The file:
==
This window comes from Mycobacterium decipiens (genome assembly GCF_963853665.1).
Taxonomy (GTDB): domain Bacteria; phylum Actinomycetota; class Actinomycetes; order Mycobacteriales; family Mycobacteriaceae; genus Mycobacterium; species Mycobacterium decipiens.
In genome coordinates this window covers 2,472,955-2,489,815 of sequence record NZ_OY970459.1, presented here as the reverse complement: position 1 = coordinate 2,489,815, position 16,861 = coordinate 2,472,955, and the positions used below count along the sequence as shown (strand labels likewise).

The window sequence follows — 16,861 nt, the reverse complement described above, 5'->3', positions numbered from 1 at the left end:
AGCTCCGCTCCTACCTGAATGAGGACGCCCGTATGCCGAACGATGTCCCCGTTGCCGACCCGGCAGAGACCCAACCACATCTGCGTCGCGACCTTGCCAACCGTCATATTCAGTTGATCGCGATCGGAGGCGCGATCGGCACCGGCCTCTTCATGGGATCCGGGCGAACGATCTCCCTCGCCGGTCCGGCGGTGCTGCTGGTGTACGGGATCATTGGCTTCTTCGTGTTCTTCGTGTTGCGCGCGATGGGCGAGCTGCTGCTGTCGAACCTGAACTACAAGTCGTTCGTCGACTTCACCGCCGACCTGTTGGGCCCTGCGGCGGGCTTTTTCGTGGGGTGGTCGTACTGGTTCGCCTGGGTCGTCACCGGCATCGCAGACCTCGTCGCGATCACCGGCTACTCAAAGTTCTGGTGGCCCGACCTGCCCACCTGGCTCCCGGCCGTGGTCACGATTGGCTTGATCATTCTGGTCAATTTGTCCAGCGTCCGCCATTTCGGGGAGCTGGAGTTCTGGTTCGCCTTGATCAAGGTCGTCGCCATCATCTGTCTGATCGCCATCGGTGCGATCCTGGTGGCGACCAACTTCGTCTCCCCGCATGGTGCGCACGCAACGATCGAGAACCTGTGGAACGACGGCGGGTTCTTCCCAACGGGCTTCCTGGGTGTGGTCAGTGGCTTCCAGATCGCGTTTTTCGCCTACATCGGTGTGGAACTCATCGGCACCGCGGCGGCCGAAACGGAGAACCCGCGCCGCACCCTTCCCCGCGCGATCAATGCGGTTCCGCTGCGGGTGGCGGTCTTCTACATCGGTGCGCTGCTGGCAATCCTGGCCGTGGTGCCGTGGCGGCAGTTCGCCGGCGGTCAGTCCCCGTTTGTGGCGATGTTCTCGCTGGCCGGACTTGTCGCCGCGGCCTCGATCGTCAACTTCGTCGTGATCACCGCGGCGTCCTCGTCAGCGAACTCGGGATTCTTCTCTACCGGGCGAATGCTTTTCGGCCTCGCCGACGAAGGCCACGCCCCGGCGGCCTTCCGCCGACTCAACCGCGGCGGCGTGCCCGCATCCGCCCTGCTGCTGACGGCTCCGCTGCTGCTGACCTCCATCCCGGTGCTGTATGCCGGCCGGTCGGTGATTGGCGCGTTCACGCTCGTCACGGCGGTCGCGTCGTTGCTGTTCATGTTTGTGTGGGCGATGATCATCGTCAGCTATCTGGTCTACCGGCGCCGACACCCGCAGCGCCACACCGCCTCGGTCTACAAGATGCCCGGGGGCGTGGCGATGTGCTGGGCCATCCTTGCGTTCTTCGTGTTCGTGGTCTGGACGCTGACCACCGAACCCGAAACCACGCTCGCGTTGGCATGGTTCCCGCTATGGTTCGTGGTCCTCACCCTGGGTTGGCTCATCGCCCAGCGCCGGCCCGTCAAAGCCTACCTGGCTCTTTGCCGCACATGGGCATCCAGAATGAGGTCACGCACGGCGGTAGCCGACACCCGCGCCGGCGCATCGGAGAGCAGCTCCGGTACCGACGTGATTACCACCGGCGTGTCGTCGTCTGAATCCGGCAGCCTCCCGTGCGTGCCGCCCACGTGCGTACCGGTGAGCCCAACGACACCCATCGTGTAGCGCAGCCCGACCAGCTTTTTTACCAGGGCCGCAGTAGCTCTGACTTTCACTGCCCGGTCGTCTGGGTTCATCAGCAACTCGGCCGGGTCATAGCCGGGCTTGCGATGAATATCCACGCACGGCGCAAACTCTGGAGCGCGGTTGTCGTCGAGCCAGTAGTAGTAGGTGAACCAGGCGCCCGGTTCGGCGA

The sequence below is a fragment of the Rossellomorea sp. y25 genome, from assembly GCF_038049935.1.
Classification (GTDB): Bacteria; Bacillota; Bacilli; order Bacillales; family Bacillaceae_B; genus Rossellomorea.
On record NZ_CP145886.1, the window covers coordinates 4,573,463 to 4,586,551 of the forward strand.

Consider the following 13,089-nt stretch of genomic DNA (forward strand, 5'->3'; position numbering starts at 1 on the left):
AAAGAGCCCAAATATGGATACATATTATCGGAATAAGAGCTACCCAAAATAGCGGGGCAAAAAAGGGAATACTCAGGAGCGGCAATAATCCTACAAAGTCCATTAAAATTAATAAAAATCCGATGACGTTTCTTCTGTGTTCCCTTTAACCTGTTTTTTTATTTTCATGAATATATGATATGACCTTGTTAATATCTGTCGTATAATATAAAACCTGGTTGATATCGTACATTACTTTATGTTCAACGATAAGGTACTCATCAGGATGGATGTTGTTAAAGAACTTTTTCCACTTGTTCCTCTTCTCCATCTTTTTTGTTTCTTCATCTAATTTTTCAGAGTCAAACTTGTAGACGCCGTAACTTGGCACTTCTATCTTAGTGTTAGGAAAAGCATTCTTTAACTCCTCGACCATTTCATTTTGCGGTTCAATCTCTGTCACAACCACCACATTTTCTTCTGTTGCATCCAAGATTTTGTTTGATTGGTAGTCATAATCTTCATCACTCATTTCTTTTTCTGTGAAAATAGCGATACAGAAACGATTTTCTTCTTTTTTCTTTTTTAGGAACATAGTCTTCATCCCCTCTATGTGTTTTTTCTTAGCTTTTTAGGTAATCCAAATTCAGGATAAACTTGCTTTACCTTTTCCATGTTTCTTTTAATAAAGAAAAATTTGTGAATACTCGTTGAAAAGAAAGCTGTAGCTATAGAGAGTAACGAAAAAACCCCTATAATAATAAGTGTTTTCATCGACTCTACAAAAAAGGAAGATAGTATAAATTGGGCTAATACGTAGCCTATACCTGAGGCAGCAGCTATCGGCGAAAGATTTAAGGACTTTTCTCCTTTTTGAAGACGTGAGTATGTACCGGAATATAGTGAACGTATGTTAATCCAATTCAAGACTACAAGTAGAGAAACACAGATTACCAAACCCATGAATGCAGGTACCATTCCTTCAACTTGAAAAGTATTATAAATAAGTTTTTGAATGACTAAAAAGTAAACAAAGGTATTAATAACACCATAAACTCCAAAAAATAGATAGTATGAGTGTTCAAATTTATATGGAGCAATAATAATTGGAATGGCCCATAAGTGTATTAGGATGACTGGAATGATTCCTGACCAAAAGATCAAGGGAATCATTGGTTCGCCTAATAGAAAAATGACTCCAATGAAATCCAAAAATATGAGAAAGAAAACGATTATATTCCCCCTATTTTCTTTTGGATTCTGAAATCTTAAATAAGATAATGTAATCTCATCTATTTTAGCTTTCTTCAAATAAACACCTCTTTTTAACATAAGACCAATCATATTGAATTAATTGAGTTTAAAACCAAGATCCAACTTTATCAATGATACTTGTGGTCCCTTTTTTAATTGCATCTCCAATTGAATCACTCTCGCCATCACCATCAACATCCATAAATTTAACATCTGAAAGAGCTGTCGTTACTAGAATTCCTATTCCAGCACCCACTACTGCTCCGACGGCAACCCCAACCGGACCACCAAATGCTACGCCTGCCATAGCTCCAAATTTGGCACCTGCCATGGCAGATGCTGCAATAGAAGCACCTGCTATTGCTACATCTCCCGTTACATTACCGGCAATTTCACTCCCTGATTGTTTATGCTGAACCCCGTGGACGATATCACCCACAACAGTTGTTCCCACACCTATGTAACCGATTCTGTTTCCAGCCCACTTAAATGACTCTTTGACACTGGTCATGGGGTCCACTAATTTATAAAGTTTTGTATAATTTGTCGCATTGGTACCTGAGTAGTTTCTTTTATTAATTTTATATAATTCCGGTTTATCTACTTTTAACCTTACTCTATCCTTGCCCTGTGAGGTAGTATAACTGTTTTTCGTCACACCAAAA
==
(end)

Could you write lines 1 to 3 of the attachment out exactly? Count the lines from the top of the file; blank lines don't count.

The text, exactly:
This window comes from Mycobacterium decipiens (genome assembly GCF_963853665.1).
Taxonomy (GTDB): domain Bacteria; phylum Actinomycetota; class Actinomycetes; order Mycobacteriales; family Mycobacteriaceae; genus Mycobacterium; species Mycobacterium decipiens.
In genome coordinates this window covers 2,472,955-2,489,815 of sequence record NZ_OY970459.1, presented here as the reverse complement: position 1 = coordinate 2,489,815, position 16,861 = coordinate 2,472,955, and the positions used below count along the sequence as shown (strand labels likewise).